Postal service can handle absentee ballot volume
A mail truck is seen driving through Fox Point in mid-August. A record number of Wisconsin voters are expected to vote by absentee ballot in the November election. (AP Photo/Morry Gash)

Despite concerns, protests over removal of mail sorting machines, other proposed changes by Trump administration’s USPS, workers say they can handle ballot volume.

This article is part of COURIER’s Your Vote 2020 hub. For more stories from each of the battleground states, along with national reporting, visit the site here.

As long as voters mail their absentee ballots back to local clerks in a timely manner, their vote is all but guaranteed to be counted, despite concerns over Trump administration US Postal Service changes meant to slow mail down, two high-ranking American Postal Workers Union members told UpNorthNews.

Sudden, unexplained changes to postal facilities across the country last month caused alarm throughout the nation as it became clear President Trump’s postmaster general, Louis DeJoy, was intentionally throttling mail service ahead of an election that’s expected to shatter mail-in voting records. 

Those efforts included ordering seven mail processing machines be removed or disconnected at the mail-sorting facility in Milwaukee, which processes a huge share of the state’s mail every day, and pegging five processing machines for removal in Green Bay. However, significant slowdowns are not expected, even as the election draws near.

“Honestly, I don’t see any problem from our end with mail-in balloting right now,” said Paul McKenna, president of the Wisconsin APWU, and president of the local Milwaukee APWU chapter. 

Just over 1 million absentee ballots have been requested in Wisconsin, according to the Wisconsin Elections Commission, and those will start being mailed to voters this week. The Milwaukee USPS facility alone can process 3 million pieces of mail per day, McKenna said. The Green Bay facility can handle well over 1.5 million pieces per day, said Kelly Heaney, president of the Northeastern Wisconsin APWU.

While machines were reduced, McKenna said the remaining sorters will be able to handle the ballot surge perfectly fine, as long as a few conditions are met: There are no more machines removed, no active machines break down, and voters promptly send their ballots in after receiving them. DeJoy bowed to pressure last month and backed off implementing further machine reductions until after the election.

“I don’t think it would be a problem, but if everybody decided to wait until the last week and we had this huge influx of mail, it could create some bottlenecks,” McKenna said. “But keep in mind, the Postal Service processes around 500 million pieces of mail per day [nationwide].”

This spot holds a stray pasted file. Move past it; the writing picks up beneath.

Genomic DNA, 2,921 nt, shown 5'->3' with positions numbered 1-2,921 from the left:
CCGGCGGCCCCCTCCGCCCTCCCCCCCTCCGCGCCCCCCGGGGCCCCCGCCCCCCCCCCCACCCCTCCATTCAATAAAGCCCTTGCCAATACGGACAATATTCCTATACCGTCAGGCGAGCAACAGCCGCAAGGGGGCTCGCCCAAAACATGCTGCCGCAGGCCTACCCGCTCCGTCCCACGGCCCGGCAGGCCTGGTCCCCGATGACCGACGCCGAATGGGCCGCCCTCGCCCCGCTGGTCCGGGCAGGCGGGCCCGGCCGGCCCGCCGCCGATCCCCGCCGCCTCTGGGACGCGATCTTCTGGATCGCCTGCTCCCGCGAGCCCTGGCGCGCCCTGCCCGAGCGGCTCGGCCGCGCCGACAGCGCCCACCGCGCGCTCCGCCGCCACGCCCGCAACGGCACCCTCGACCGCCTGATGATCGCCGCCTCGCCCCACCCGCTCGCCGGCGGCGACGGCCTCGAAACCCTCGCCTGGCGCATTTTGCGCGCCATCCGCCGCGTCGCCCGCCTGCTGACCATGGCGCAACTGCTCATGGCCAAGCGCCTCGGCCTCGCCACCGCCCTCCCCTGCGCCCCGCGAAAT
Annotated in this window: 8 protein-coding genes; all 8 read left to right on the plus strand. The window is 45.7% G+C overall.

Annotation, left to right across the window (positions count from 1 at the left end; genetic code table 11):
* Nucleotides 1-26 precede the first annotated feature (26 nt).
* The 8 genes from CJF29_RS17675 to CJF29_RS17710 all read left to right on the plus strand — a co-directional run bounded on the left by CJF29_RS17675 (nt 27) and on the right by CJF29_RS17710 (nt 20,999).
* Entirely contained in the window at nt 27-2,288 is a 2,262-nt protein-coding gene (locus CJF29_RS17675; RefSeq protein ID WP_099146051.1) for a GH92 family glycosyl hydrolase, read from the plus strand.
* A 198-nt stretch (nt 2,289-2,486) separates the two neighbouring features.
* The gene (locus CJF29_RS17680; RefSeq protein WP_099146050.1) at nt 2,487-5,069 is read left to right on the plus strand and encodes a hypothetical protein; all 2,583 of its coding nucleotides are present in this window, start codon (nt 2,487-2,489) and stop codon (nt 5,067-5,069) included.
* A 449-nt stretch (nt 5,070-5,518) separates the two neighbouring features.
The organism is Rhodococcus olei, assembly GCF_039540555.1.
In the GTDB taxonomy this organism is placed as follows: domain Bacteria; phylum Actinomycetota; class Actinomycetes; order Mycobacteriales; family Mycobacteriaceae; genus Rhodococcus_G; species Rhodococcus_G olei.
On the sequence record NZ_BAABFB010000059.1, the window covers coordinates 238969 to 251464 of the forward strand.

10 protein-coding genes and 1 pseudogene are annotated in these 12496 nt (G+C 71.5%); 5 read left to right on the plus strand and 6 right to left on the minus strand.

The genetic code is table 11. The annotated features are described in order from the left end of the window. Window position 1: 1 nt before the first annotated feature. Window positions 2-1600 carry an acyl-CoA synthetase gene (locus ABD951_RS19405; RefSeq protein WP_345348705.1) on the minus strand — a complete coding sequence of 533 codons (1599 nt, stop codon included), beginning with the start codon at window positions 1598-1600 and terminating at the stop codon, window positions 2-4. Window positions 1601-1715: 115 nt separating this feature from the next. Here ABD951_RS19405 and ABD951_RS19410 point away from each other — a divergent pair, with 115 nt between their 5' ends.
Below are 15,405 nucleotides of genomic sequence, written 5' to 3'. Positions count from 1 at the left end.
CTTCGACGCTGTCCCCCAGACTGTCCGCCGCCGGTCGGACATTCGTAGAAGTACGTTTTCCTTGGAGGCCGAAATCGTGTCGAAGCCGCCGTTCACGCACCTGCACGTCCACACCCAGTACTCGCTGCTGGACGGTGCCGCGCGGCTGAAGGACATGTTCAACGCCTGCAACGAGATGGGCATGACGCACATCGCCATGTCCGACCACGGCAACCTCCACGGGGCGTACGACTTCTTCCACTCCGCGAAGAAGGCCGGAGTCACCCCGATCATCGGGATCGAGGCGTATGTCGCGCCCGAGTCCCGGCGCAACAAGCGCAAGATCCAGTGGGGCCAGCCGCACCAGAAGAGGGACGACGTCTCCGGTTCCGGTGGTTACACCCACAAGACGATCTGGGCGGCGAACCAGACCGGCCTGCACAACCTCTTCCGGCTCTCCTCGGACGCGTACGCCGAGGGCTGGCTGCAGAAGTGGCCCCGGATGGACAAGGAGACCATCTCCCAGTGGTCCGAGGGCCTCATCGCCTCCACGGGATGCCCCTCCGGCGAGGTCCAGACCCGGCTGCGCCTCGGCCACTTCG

Heney and McKenna said there will not be an issue as long as voters send the ballots back a minimum of seven days before the Nov. 3 election.

That being said, McKenna said he believes DeJoy, a fervent Trump supporter, succeeded in creating panic about the integrity of the election and the USPS’ ability to deliver ballots on time. He fears it will have a chilling effect on voter turnout, especially for those concerned about voting in-person due to COVID-19 but do not trust the mail.

“Some people, because of all this talk about the machines going out, they’re thinking twice about mailing their ballots in,” McKenna said. “I’m afraid some people won’t vote by mail because of it. I’ve had 30 years at the Post Office, and we’re gonna get that mail out.”

Wisconsin Elections Commission Administrator Meagan Wolfe, when asked in a Tuesday afternoon call with reporters about concerns of mail delays, stressed that voters should return absentee ballots as soon as possible. She added the Elections Commission is in regular contact with local post offices and that she does not think, based on those conversations, that there will be slowdowns.

“We have no reason to believe that to be the case,” Wolfe said.

If any voters have doubts about their ability to mail a ballot at least a week prior to Nov. 3 but still want to avoid the crowds on Election Day, they also have the option of voting early in-person at their local clerk’s office between Oct. 20 and Nov. 1, or can leave ballots in drop boxes in some cities around the state. Each clerk sets their own hours, and voters can find their local clerk’s information through this page at MyVote.WI.gov